6. Aaqib Javed
Going by the official records, Aaqib Javed made his First-Class debut at the age of 12. At the age of 16, he was in the Pakistan team, sharing the dressing room with Imran Khan. However, things got tough for him in the late 1990s and the match-fixing scandal hit Pakistan cricket. Though Aaqib maintained his clean image, the scandal is set to have taken a toll on his career. He played his last international game at the age of 26 in 1998. Though he played First-Class cricket till his early 30s, he then turned to coaching.
7. Basit Ali
Basit Ali was one of those mercurial young talents introduced to international cricket at a young age. At the highest level, Basit showed glimpses of brilliance, particularly during the famous One-Day International (ODI) hundred against West Indies at Sharjah. However, his career saw a bit of drama. Along with Rashid Latif, he had announced his retirement during the tour to South Africa in 1994, alleging match-fixing. By 1996, he played his last international game, followed by his final appearance in First-Class cricket in early 1998. He was only 27 then. Basit is now seen as a cricket expert on Pakistani television.
8. Greg Loveridge
Greg Loveridge was a talented leg-spinner who was picked for New Zealand in 1997 at the young age of 20. However, on Test debut against Zimbabwe, he fractured his finger while batting and did not bowl as a result. Loveridge played a bit of First-Class cricket but was unhappy with the processes at the cricket academies he was sent to. He drifted away from cricket, studied in England and indulged in charities etc. Today, he is amongst the richest people in New Zealand. Recalling his Test debut, he told ESPNcricinfo, “It was just one of those twists of fate. But I wouldn’t be here now if it wasn’t for that. It’s funny how things work out. One thing leads to another, and here I am.”
9. Salil Ankola
In 1989, Salil Ankola made his Test debut at Karachi alongside a precociously talented 16-year-old Sachin Tendulkar. Ankola remained on the sidelines of the Indian side until 1997, having played one Test and 20 ODIs. However, in 1997, he was diagnosed with a tumour in his shin bone. He underwent the knife but could not play again. He was only 28 when he had played his last official game. His focus then turned to acting as he went on to appear in several television shows.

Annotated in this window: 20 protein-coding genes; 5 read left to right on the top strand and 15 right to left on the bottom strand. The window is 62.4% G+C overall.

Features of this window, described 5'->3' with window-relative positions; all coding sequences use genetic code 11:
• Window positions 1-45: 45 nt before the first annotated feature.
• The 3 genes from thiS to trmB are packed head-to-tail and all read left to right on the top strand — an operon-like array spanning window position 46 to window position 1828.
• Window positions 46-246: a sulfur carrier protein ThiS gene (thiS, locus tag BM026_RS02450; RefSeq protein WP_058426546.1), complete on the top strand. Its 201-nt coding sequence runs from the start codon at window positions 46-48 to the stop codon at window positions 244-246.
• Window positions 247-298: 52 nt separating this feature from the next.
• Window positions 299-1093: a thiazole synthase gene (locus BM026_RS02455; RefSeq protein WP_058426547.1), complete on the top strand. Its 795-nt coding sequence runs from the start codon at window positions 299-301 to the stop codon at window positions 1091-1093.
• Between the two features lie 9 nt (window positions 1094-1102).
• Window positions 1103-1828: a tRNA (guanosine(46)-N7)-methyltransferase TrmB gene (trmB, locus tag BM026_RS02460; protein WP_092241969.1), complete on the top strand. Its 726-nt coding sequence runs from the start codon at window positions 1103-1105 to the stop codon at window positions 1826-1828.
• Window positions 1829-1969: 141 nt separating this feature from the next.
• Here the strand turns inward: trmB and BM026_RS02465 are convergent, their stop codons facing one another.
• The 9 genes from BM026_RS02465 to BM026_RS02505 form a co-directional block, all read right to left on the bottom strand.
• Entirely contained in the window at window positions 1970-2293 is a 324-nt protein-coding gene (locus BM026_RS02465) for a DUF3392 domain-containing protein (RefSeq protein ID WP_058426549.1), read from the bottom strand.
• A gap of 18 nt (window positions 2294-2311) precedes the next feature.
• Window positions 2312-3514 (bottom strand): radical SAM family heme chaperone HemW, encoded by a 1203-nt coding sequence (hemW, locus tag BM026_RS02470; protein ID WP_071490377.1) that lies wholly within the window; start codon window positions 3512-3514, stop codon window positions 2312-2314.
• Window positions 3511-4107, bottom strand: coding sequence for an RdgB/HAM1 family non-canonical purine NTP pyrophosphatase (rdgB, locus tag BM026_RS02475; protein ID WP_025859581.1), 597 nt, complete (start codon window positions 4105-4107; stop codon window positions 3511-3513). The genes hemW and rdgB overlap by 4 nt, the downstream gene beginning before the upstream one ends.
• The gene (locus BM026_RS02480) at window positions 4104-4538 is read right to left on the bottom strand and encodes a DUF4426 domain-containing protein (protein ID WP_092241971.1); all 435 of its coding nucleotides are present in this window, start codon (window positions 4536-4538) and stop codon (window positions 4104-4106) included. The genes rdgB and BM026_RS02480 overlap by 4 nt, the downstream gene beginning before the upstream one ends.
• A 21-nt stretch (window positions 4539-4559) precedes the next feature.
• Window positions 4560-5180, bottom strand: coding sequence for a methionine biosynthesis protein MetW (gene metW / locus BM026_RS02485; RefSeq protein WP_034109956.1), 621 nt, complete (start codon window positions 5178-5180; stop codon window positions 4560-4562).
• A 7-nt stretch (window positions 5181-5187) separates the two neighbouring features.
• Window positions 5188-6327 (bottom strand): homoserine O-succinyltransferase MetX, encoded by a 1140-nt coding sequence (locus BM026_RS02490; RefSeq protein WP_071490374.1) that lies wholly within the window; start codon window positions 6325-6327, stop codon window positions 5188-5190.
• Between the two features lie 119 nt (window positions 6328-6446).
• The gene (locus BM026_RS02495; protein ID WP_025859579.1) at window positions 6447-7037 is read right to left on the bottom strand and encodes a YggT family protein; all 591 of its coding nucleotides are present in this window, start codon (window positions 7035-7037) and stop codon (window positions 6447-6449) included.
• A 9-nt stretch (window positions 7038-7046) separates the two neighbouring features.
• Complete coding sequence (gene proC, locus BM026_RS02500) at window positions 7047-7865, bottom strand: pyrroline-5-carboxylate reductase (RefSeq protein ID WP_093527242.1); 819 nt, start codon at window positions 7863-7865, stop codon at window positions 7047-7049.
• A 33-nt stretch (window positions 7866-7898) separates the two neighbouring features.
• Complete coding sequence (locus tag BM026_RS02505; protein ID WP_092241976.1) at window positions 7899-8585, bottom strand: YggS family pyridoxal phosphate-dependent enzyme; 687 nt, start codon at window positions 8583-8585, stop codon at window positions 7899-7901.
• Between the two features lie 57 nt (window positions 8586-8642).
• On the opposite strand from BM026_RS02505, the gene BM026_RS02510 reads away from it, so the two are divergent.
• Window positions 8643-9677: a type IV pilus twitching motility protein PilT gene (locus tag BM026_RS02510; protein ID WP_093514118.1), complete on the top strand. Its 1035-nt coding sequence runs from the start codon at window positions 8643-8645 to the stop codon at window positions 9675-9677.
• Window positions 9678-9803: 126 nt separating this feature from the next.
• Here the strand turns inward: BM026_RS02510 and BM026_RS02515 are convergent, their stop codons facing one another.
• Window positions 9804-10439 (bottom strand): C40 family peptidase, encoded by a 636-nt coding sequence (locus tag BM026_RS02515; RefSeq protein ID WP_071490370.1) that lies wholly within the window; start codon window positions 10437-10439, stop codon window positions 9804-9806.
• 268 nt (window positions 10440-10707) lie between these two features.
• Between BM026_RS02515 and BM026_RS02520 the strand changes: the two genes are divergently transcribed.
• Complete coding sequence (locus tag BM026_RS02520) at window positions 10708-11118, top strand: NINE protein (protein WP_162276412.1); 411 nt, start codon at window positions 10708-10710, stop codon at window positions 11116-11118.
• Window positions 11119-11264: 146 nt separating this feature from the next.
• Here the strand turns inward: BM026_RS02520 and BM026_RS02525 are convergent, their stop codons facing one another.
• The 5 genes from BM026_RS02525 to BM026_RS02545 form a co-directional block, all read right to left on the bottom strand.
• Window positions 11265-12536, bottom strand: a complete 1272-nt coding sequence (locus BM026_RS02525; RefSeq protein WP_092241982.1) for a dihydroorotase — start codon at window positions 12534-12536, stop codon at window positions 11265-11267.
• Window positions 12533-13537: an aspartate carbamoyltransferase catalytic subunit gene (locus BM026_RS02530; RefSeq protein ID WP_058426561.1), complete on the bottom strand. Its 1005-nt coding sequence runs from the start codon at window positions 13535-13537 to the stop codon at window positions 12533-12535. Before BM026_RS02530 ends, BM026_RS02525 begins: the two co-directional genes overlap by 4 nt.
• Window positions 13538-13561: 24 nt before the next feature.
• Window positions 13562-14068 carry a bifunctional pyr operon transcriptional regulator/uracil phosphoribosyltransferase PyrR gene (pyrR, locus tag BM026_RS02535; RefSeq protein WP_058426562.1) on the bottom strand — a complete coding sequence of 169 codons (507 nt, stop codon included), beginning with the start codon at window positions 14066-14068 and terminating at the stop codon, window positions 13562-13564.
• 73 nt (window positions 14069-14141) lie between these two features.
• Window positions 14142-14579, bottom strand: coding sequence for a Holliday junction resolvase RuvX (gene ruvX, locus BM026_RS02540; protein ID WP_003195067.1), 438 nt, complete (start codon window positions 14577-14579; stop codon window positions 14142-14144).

10. David Lawrence
David Lawrence played five Tests and one ODI for England, the last of which came in 1992. During the fateful Test against New Zealand at Wellington that year, Lawrence broke his kneecap and collapsed in his run-up. It was one of the most agonising sights on the field of play and the spectators could feel Lawrence’s pain. That injury all but ended his career at the age of 28, although he pushed for return in county cricket in 1997. Lawrence had to give up his cricketing ambitions. Years later, he turned to body building and has carved a successful career in that field. Speaking to Mirror, Lawrence admitted that he suffered from depression after his cricket career ended before he bounced back in life. “Eventually I realised that I just had to get on with my life. I became a bit of an entrepreneur and I’ve got no complaints at all, I’ve been very lucky really. I’ve won the West of England title for over-40s twice and the over-50s once, and I’ve competed in the British finals where I managed to finish eighth,” he said.
11. Nari Contractor
When India toured the West Indies in 1962, skipper Nari Contractor walked out to bat during a tour game against Barbabos, which turned out to be his last appearance for his country. The paceman Charlie Griffith felled him with a bouncer that hit the Indian skipper on the head. Contractor fractured his skull and needed an emergency surgery, though a specialist had not arrived to treat him. Surviving a tough phase, he lived to fight another day. Though Contractor made a full recovery and returned to First-Class cricket, he was never picked to play for India. He was only 28 when he last played for India.
(Nishad Pai Vaidya is a Mumbai-based cricket journalist and one of the youngest to cover the three major cricketing events — ICC World Cup, World T20 and under-19 World Cup. He tweets as @nishad_45)